As they say, and – again – advanced apologies for another football analogy, but form is temporary and class is permanent, thus Low defiantly answered the aforementioned question with an emphatic no.
When bands that are held closest to your heart fail to produce the required standard then you examine the work more closely and judge it harshly. Like your loved ones, often the first to bear the brunt of your wrath.
So, where are we going with roadtrips and Low, you ask? Well, how about Brighton!?
When the opportunity arose to get on a train and head down from Lime Street to Brighton in search of Alan Sparkhawk, Mimi Parker and Steve Garrington to perform on the back of Low‘s career defining long-player, Double Negative, it was a no-brainer and if anything, took me back to the days of taking planes to see Interpol or ten hour train journeys in pursuit of Sonic Youth.
With its paranoid dissonance and forever scarred instrumentation, like all stone-cold classics, Double Negative grabs you by the scruff of the neck with unbridled aggression and demands your undivided attention. Low travels that extra mile with Double Negative by dragging you into the deep dark vortex where it was conceived, keeping you there almost as prisoner under lock and key.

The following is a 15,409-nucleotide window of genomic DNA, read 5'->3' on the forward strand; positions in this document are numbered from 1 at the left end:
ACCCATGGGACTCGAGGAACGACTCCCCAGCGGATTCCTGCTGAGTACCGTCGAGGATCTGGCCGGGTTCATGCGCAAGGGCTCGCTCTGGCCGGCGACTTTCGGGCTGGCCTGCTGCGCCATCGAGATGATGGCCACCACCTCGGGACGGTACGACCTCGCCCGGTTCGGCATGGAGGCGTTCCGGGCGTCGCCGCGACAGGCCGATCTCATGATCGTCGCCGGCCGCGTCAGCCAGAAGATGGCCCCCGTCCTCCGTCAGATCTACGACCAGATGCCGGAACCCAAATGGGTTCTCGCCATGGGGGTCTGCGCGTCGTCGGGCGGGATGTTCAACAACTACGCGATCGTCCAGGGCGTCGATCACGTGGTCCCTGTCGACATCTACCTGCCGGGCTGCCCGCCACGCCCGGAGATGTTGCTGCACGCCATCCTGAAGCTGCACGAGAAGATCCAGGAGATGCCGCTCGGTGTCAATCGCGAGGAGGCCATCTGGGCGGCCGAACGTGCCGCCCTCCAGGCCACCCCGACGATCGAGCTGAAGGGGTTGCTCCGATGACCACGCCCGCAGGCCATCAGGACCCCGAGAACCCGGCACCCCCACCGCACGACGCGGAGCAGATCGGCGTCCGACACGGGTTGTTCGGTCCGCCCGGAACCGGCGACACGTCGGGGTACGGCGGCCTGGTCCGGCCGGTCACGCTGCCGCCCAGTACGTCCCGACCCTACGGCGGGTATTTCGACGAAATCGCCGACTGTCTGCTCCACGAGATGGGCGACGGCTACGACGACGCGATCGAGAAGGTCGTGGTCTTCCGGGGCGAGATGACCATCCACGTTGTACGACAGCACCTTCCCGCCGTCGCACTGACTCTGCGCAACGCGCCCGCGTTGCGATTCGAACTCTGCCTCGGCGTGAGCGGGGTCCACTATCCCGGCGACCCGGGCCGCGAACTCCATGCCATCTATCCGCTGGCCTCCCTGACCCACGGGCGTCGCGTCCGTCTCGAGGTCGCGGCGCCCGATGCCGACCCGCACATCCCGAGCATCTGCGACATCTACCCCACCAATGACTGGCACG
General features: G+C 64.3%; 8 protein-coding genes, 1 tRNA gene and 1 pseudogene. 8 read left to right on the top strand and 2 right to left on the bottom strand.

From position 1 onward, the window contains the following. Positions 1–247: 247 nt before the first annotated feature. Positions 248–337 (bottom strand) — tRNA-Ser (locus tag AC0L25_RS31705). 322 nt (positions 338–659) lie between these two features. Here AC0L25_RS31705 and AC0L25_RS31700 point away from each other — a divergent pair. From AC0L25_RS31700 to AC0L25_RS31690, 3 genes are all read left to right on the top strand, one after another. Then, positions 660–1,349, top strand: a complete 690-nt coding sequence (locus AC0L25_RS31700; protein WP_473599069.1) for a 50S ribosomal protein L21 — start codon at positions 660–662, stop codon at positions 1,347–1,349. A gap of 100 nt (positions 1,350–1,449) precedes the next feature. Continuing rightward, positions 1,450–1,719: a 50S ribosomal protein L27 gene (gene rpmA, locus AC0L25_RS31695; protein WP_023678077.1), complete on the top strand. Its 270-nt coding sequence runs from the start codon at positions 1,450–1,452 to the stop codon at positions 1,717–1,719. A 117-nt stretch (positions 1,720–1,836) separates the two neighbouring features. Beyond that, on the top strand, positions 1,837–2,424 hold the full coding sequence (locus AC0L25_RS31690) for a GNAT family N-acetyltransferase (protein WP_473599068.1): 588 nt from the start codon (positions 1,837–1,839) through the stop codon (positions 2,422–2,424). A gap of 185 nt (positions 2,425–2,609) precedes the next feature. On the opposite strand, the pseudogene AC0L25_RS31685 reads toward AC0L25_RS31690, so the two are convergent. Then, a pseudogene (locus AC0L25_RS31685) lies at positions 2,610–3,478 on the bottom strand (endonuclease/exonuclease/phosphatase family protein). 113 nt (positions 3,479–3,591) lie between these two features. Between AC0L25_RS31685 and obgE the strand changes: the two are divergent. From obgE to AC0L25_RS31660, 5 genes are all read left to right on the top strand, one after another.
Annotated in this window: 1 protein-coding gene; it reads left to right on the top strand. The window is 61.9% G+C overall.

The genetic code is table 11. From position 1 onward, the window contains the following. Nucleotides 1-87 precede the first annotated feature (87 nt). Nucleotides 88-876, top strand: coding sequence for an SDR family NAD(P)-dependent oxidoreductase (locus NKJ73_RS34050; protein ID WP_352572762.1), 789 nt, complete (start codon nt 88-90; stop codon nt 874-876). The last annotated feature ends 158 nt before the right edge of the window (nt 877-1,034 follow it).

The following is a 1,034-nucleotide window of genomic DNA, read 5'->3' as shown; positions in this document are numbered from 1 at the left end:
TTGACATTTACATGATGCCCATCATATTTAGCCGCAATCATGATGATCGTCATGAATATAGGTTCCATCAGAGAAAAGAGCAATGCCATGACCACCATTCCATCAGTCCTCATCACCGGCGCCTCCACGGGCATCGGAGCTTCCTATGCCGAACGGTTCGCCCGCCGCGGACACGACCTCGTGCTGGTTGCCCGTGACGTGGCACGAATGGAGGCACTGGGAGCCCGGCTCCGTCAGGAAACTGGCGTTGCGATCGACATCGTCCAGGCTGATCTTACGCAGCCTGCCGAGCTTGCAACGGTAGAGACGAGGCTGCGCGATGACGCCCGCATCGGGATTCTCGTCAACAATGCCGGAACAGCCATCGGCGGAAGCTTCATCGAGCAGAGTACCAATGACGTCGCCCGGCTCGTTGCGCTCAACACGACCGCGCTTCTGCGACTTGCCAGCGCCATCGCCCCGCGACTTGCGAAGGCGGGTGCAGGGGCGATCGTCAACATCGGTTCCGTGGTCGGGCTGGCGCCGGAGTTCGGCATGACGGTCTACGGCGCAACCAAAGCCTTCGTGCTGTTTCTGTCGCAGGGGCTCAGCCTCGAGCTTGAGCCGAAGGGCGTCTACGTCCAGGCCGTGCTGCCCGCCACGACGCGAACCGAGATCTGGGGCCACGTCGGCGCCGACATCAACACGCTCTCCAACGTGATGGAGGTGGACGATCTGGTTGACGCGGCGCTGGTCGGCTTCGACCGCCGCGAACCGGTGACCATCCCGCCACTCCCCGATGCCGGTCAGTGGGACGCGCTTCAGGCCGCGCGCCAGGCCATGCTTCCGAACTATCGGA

Never before could you mention Low and aggression in the same sentence but with Double Negative this is very much the case. It’s an album that could only be conceived out of exhausted and dissipated times.
While there has always been an argument whether punk is a sound or an attitude, politics in music can now boast the same argument thanks to Low‘s Double Negative.
Few opuses have the hallmarks of a politically sounding album. Godspeed You! Black Emperor may have something to say about that but with their intermittent sound bites (look no further than Blaise Bailey Finnegan III), politics has always run close to the Godspeed DNA.
To further blow this argument wide open, if those who think punk is attitude, then perhaps it’s worth debating that Double Negative can be defined as a punk album, as odd as that sounds. It’s worth serious discourse, at the very least.